He was instrumental in the rapid development of Chargers tight end Antonio Gates, who in 2004 earned All-Pro honors and a Pro Bowl selection after playing only his second year of football since high school. Gates, who played basketball only in college, set an NFL single-season touchdown record (13) for tight ends in 2004 while ranking third in receiving yards (964) and fourth in receptions (81) among NFL tight ends. Brewster's tight ends blocked for a Chargers rushing game that gained more than 2,100 yards in each of his three seasons with the team.
Before beginning his NFL coaching career in 2002, Brewster coached tight ends at the University of Texas (1998-01) and the University of North Carolina (1989-97), where he also served as the Tar Heels' special teams coach and recruiting coordinator. Pivotal in the growth of future NFL starting tight ends Freddie Jones (Cardinals) and Alge Crumpler (Falcons) as a college assistant, Brewster coached tight ends who blocked for a 1,000-yard rusher in nine different seasons. His tight ends at Texas in 1998 helped clear the way for Ricky Williams' 2,124-yard Heisman Trophy-winning season.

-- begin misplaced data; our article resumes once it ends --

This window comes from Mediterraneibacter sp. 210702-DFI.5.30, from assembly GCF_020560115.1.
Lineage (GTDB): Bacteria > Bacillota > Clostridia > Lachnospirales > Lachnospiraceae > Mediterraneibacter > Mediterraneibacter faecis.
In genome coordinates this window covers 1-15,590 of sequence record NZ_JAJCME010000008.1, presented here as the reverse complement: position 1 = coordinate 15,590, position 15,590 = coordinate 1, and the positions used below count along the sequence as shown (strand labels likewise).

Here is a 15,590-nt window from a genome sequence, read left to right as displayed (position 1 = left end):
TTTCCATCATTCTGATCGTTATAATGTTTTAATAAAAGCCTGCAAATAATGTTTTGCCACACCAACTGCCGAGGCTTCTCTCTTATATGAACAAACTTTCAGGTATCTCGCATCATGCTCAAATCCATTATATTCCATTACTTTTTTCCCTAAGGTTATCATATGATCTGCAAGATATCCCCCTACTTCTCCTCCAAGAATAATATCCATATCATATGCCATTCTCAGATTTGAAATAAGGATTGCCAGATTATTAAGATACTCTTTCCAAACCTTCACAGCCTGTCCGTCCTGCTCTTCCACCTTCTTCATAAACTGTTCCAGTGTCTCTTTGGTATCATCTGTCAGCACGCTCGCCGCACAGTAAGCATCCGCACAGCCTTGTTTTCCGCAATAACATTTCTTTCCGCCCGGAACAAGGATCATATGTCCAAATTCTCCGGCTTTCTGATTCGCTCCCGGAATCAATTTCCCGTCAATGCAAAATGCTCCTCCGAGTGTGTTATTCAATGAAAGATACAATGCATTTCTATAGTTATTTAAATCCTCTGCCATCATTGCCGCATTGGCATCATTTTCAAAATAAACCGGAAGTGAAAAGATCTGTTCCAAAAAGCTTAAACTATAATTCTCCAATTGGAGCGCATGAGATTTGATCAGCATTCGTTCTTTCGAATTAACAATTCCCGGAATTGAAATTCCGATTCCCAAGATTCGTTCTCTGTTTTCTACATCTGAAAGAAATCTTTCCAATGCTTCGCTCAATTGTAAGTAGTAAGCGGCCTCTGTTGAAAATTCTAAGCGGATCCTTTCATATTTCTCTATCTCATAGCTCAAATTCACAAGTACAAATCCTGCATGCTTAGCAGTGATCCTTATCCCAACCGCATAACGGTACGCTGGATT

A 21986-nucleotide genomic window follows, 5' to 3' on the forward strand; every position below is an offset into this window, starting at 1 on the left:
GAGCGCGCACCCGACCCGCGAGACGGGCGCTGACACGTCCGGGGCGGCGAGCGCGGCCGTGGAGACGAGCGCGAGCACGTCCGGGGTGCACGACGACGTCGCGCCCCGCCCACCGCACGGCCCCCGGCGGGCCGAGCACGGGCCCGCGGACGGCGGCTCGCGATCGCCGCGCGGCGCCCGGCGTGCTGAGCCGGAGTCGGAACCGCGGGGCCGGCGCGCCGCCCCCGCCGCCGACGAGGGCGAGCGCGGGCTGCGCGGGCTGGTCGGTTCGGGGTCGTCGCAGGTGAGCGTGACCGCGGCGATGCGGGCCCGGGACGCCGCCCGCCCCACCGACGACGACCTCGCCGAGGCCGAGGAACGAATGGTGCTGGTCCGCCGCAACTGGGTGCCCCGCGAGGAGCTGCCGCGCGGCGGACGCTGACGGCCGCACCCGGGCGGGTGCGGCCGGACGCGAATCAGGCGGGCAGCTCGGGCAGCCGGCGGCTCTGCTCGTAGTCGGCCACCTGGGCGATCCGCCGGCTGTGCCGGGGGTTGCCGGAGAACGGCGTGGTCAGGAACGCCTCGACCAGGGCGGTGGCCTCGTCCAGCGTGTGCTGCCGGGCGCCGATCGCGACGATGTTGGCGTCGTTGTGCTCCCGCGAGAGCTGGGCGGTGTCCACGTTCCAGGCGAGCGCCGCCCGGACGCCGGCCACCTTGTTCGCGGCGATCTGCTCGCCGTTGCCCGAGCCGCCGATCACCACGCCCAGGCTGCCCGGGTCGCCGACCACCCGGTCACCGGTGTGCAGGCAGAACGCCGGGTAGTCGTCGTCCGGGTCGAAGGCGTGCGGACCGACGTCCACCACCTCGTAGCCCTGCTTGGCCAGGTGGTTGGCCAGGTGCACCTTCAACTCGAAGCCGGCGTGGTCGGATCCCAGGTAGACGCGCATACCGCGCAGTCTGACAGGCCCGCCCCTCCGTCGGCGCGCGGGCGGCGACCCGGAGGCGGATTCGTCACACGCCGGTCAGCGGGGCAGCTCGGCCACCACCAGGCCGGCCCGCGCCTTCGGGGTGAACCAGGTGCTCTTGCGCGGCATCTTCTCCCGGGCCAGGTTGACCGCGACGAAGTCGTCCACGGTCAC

A two-time All-Big Ten selection at the University of Illinois who led the nation's tight ends in receptions in 1983, Brewster graduated with a bachelor's degree in political science. He went to training camp with the New York Giants (1984) and Philadelphia Eagles (1985) before beginning his coaching career as a graduate assistant (tight ends / offensive tackles) at Purdue University in 1986. Brewster was Central Catholic High School's (Lafayette, Ind.) head coach from 1987-88.
Born Oct. 13, 1960, in Phillipsburg, N.J., Brewster and his wife, Cathleen, have three sons: Eric, Clint and Nolan.
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